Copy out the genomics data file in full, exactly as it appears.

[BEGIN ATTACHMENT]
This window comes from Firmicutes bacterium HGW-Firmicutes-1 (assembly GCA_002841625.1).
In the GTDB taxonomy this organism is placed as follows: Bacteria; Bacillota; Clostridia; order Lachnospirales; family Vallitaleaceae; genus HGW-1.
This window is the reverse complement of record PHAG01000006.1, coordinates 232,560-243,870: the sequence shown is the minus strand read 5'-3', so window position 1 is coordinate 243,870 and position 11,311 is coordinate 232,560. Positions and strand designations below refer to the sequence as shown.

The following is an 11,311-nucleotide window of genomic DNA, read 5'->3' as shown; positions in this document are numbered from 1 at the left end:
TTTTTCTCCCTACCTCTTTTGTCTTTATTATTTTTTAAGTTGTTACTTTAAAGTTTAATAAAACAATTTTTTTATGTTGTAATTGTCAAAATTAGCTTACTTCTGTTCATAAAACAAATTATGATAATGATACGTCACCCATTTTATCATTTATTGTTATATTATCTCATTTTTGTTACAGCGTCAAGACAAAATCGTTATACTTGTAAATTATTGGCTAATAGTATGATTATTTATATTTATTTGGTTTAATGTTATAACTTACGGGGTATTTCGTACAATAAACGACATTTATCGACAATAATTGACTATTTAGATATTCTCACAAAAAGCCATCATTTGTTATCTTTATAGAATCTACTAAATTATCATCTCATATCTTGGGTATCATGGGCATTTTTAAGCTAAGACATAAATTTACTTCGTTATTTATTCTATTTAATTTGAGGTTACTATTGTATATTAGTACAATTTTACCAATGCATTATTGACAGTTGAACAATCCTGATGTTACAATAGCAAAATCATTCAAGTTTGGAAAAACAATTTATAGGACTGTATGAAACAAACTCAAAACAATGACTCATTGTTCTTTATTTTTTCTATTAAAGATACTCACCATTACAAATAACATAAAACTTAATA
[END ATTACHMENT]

This window comes from Firmicutes bacterium HGW-Firmicutes-1 (assembly GCA_002841625.1).
In the GTDB taxonomy this organism is placed as follows: Bacteria; Bacillota; Clostridia; order Lachnospirales; family Vallitaleaceae; genus HGW-1.
This window is the reverse complement of record PHAG01000006.1, coordinates 232,560-243,870: the sequence shown is the minus strand read 5'-3', so window position 1 is coordinate 243,870 and position 11,311 is coordinate 232,560. Positions and strand designations below refer to the sequence as shown.

The following is an 11,311-nucleotide window of genomic DNA, read 5'->3' as shown; positions in this document are numbered from 1 at the left end:
TTTTTCTCCCTACCTCTTTTGTCTTTATTATTTTTTAAGTTGTTACTTTAAAGTTTAATAAAACAATTTTTTTATGTTGTAATTGTCAAAATTAGCTTACTTCTGTTCATAAAACAAATTATGATAATGATACGTCACCCATTTTATCATTTATTGTTATATTATCTCATTTTTGTTACAGCGTCAAGACAAAATCGTTATACTTGTAAATTATTGGCTAATAGTATGATTATTTATATTTATTTGGTTTAATGTTATAACTTACGGGGTATTTCGTACAATAAACGACATTTATCGACAATAATTGACTATTTAGATATTCTCACAAAAAGCCATCATTTGTTATCTTTATAGAATCTACTAAATTATCATCTCATATCTTGGGTATCATGGGCATTTTTAAGCTAAGACATAAATTTACTTCGTTATTTATTCTATTTAATTTGAGGTTACTATTGTATATTAGTACAATTTTACCAATGCATTATTGACAGTTGAACAATCCTGATGTTACAATAGCAAAATCATTCAAGTTTGGAAAAACAATTTATAGGACTGTATGAAACAAACTCAAAACAATGACTCATTGTTCTTTATTTTTTCTATTAAAGATACTCACCATTACAAATAACATAAAACTTAATA